For about 3 years, the PRCA has aimed to represent the whole PR industry, so the promotion of PR agencies is no longer its primary focus. Additionally it's now not an organisation for PR agencies to join, but is also recruiting in-house departments and individual members. Whilst neither of these are wrong - there is no reason why the organisation should not take this direction - this change of strategy is has, perhaps inadvertently, meant that the value of the organisation to my agency has fallen dramatically. The main reasons are:
£3700 for Napier to join, £720 if I pay for all the individuals in the company involved in PR to join. A huge difference. Paying around £600 per person is excessive when the membership benefits for being an agency member are limited.
The largest agencies pay less than 1/10th the cost per person that agencies like Napier pay, so the comparison with individual membership isn't a problem for them.
Joining as an agency gives few benefits over inidividual membership. The PRCA spends a lot of time promoting their find a PR agency (FAPRA) service - I'll talk more about this later. There are some benefits around group membership and holding positions on groups, the PRCA council, etc. although as vice-chair of the B2B group I know that these positions require the individual to put in time to organise events for the PRCA.
The FAPRA service is a commercial service charging commercial rates. If you win business through the service, there's a 5% charge, so why is this a benefit when I could go to other business finder organisations offering similar deals?
The big problem with FAPRA is the poor quality of the leads. I know Heather will talk about the disappointing overall conversion rate and level of business generated, so I'd just like to support her comments, and emphasise that the reality is a large proportion of the leads never result in any business for any PRCA member. Additionally the "shortlists" tend to be very long when you get a FAPRA lead: the smallest number of agencies on the list that a potential client can select is "up to 6". With the pressures on FAPRA to be seen to be delivering leads, my experience is that this means that usually there are five or more agencies pitching. The PRCA's own recommendations are to ask for creds for a maximum of eight agencies, and have just three pitch. Whilst I agree FAPRA is not forcing clients to have long pitch lists, it's also not encouraging best practice.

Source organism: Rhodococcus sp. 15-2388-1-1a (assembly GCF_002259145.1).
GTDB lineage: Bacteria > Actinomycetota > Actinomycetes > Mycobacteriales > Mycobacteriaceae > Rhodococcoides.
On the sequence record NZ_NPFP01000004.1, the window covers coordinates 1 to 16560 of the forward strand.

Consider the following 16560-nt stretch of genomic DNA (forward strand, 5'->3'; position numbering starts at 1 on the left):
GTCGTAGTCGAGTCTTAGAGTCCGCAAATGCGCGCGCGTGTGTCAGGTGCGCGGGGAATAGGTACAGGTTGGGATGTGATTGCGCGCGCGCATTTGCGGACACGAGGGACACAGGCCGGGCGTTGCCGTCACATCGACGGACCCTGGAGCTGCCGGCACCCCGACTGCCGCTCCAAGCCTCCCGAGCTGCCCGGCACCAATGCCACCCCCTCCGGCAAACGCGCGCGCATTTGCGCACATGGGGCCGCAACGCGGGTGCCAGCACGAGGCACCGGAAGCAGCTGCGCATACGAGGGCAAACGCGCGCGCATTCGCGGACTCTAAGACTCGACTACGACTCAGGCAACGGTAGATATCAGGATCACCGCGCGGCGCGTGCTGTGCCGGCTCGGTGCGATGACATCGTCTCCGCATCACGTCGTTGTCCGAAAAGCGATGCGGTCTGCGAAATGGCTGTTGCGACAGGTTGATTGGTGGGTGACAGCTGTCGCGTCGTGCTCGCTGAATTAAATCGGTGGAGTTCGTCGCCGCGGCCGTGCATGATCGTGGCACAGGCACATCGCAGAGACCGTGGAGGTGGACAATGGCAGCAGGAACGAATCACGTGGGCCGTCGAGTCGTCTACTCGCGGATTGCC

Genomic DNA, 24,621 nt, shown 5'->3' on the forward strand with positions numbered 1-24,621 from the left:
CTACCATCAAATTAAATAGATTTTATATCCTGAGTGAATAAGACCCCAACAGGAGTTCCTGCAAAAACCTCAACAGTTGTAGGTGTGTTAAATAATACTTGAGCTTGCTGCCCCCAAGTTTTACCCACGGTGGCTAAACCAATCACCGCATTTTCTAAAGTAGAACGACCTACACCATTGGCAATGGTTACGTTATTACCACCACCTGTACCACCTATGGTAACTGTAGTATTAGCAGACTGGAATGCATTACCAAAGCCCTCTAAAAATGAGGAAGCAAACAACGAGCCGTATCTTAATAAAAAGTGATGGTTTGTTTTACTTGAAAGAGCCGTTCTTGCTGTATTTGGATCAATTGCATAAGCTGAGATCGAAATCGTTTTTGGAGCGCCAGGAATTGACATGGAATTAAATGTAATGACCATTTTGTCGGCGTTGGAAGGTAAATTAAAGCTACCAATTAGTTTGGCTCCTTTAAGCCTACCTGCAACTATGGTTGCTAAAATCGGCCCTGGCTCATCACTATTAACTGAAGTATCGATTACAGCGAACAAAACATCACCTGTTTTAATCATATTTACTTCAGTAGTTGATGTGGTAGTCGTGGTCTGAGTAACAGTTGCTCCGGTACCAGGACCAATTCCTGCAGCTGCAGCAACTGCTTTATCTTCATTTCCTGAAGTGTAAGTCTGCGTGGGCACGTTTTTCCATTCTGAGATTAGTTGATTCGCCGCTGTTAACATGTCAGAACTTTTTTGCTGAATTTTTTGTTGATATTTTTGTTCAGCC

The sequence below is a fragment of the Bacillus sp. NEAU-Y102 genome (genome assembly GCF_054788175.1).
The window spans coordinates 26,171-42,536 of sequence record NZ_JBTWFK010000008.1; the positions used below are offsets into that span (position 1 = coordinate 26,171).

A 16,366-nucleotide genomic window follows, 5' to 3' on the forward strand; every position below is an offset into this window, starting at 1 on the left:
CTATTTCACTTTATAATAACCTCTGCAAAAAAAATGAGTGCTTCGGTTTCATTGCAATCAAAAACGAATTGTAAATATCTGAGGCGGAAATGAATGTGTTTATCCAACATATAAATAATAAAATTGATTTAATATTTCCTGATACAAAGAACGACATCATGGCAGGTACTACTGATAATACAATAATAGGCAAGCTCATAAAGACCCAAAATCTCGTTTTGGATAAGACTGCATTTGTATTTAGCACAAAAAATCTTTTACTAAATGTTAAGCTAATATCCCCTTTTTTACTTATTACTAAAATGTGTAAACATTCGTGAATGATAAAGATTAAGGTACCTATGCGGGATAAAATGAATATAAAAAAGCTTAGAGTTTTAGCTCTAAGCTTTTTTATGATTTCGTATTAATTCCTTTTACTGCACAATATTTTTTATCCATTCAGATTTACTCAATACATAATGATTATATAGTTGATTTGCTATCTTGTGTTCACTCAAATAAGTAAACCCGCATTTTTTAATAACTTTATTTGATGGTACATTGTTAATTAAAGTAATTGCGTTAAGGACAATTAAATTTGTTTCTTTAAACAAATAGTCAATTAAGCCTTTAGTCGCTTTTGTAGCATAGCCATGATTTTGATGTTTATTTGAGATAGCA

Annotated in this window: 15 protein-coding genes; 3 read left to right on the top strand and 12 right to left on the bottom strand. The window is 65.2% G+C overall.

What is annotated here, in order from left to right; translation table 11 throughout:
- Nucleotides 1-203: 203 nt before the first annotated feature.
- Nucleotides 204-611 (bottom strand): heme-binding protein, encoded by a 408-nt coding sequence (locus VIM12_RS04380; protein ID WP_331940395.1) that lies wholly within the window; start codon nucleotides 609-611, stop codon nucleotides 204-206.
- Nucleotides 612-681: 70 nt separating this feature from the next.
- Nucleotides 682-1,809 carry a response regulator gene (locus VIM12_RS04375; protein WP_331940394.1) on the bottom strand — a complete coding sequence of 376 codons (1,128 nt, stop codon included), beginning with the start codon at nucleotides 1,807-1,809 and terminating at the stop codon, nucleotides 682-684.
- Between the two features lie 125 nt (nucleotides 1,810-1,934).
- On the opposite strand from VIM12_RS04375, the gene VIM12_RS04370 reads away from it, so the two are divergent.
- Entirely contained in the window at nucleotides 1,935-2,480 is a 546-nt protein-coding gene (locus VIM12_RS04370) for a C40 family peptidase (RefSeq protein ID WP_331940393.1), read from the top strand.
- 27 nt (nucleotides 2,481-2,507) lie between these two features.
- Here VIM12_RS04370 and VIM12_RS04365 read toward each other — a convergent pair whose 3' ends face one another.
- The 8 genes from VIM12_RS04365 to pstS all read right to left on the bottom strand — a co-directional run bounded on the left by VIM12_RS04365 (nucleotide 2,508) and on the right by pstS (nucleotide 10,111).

So do I hate the PRCA? Absolutely not! The PRCA is a great organisation, and the PR industry would be much poorer if it didn't exist. I'd prefer an industry with one strong voice, rather than have the PRCA and CIPR politely and professionally dance around, avoiding the inevitable direct confrontation for as long as possible. But both do great work.
The problem is that PRCA membership for SME agencies is really poor value when compared to individual membership: SME agencies are paying an unsustainable and unjustified premium. The economy is tough, and SME agencies have to consider their bottom lines, even for an organisation like the PRCA that does lots of good work.
Although I can't justify continuing to pay agency membership fees based on the current pricing structure, I would have no hesitation in paying for individual memberships for the whole Napier PR team.
The B2B PR Blog is a resource for both PR professionals and people working in B2B industries on how to devise and implement successful B2B PR campaigns. The blog is managed by b2b pr specialist Heather Baker, founder TopLine Comms, an inbound marketing, B2B content marketing agency and proud HubSpot partner agency and takes contribution from anyone sensible in the industry with something intelligent to say. Follow Heather on Twitter @TopLineFounder or contact her via email on [email protected].
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